Thermal Lens Effect
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General introduction to photothermal methods
Parameters for common solvents used in photothermal specteoscopy by Dr. Stephen E. Bialkowski


















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Thermal Lens Effect

The thermal lens effect was discovered when Gordon, et al. (1964) observed transient power and beam divergence changes in the output of a helium-neon laser after placing "transparent" samples in the laser cavity. It is a photothermal effect and results when energy from a laser beam passing through a sample is absorbed, causing heating of the sample along the beam path. The lens is created through the temperature dependence of the sample refractive index. The lens usually has a negative focal length since most materials expand upon heating and the refractive index is proportional to the density. This negative lens causes beam divergence and the signal is detected as a time dependent decrease in power at the center of the beam.    

Thermal lens formation
The total amount of heating depends on how strongly the sample absorbs the laser wavelength and on the power of the laser. For the common case of a Gaussian beam profile, the spatial variation in intensity across the beam is a well-characterized function. The heating caused by absorption of a Gaussian beam has radial symmetry along the laser path which creates a corresponding radial temperature gradient in the sample. The refractive index of most materials decreases with increasing temperature. Therefore, there will be a gradient in the refractive index corresponding to the temperature gradient in the sample, with the refractive index lowest at the center of the beam path. Effectively, then, the laser path is shorter at beam center. This effect, with the radial symmetry, makes a diverging lens out of the sample. The same laser beam which heats the sample to cause lens formation can be observed to diverge, or "bloom," as it passes through the sample. Blooming can be detected visually, or instrumentally with a photodiode positioned on the center of the laser beam axis. When blooming occurs, the diode detects a loss in laser intensity which is proportional to the temperature change. The formation of the thermal lens is shown in Fig. (1).

To detect the thermal lens, another laser beam (probe beam) can be used. There are two methods for that. In one case the probe beam is incident coaxially to the excitation one (pump beam), and in second methode probe beam incident vertical to the pump beam. In both cases, the probe beam is deflected by the thermal lens. As a result, the intensity at the center of the probe beam decreases and the variation depends on the size of the thermal lens.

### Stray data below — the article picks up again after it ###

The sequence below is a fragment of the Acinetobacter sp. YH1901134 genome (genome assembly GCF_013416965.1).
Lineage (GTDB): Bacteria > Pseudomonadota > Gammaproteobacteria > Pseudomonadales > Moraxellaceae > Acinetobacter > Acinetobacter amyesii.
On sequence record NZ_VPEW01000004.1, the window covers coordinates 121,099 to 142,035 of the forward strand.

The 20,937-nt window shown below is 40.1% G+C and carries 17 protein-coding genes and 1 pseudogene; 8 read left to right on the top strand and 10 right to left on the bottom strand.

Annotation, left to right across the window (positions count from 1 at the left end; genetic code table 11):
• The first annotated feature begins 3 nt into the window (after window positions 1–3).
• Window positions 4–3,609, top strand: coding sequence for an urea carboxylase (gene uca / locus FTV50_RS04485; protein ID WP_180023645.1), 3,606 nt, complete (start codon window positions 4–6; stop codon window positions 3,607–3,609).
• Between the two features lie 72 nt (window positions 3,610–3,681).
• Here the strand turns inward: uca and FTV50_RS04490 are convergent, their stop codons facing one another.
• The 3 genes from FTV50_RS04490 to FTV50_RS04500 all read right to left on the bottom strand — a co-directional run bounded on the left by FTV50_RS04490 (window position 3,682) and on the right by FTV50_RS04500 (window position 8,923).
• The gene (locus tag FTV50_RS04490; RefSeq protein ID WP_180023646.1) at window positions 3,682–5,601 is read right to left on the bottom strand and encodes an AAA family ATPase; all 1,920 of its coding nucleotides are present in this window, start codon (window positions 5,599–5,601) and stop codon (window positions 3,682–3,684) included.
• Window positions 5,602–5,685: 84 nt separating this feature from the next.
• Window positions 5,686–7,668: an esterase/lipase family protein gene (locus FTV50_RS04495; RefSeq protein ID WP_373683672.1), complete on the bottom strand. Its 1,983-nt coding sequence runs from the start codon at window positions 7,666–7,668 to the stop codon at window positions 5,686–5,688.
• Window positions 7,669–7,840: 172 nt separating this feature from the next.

Another interesting aspect of thermal lens is that the heating and subsequent lens formation is not instantaneous. It takes a finite time to develop, depending on the laser power and the thermal properties of the sample. In solution, the thermal properties of the solvent (heat capacity and thermal conductivity) determine the time for blooming to occur (typically milliseconds). To best observe the "grow-in" of the thermal lens effect, laser light is focused with a lens at a precise position in the sample. The pump laser is turned off and on with a rotating chopper. By correct choice of components, lens formation will occur during the "on" cycle of the pump laser through the chopper, and it will dissipate by cooling during the "off" cycle, so that the effect can be observed repetitively. During the formation of the lens, the probe beam is deflected and it comes back when the lens is destroyed. The variation of the intensity of the probe beam during lens formation is something like shown in Fig. (2).

Lens formation: Intensity trace
Measurements of the change in divergence of a laser beam after formation of the thermal lens allows determination of the absorbances of 10-7 10-6, which correspond to analyte concentrations of 10-11 10-10 mol.L1. Thus, thermal lens spectrometry is 100-1000 times more sensitive than conventional spectrophotometry. The performance characteristics of thermal lens spectrometry is power-based, that is the signal is proportional to light intensity and also it is a geometrical method, that is the signal depends on geometry of the optical scheme design.

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